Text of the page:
Violets are Blue
So, when Wren and her mom move to a new town for a fresh start, she is cautiously optimistic. And things seem to fall into place when Wren meets potential friends and gets selected as the makeup artist for her school’s upcoming production of Wicked.
Only, Wren’s mom isn’t doing so well. She’s taking a lot of naps, starts snapping at Wren for no reason, and always seems to be sick. And what’s worse, Wren keeps getting hints that things aren’t going well at her new job at the hospital, where her mom is a nurse. And after an opening night disaster leads to a heartbreaking discovery, Wren realizes that her mother has a serious problem—a problem that can’t be wiped away or covered up.
After all the progress she’s made, can Wren start over again with her devastating new normal? And will she ever be able to heal the broken trust with her mom?
I wish that Wren had reached out to other adults in her around her; while this is absolutely true to life and compelling in the way she didn't reach out, it would have been a good message for young readers who might be in similar circumstances if they had seen a character in a book identify people to whom she could talk. Krystal was a great help eventually, but I wish that Wren had been shown reaching out to someone in her life. It's what we try to teach students at my school-- identify a "trusted adult" at school and let that person know, just so that if something happens, it might be easier to mention it.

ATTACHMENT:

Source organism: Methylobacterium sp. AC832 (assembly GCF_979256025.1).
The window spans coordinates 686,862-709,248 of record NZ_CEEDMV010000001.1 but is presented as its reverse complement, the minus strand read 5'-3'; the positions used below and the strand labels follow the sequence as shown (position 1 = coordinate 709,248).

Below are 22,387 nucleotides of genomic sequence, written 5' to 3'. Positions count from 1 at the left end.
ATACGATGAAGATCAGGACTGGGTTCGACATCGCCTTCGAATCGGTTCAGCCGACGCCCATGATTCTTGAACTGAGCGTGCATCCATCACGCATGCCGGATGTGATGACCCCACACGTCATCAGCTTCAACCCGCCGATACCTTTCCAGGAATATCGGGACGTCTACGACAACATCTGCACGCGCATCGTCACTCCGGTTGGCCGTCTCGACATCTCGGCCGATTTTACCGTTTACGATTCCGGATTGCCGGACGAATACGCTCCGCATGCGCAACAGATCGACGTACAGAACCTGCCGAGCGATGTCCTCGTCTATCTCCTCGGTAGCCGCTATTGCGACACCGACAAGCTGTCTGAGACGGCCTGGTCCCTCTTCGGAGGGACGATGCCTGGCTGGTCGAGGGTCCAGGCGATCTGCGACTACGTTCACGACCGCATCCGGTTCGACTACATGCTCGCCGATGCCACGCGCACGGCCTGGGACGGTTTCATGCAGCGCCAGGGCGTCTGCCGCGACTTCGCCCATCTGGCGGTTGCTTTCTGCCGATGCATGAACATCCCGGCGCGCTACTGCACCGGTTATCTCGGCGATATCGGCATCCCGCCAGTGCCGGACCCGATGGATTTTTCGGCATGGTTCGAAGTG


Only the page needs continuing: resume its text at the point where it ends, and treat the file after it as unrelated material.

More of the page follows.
It's always good to see books about tweens who have a passion for some activity, and I can't say I've ever seen one about special effects make up! Dee's work is popular in my library, and this has just the right blend of school and home drama. The opioid epidemic shows no sign of slowing down, and so a range of books about students dealing with this is needed. Definitely purchasing. Add this to the slowly growing list of novels where tweens are affected by addiction like Messner's The Seventh Wish, Campbell's The Rule of Threes, Petro-Roy's Life in the Balance, Bishop's Where We Used to Roam, Hopkins' What About Will, and Walters' The King of the Jam Sandwiches.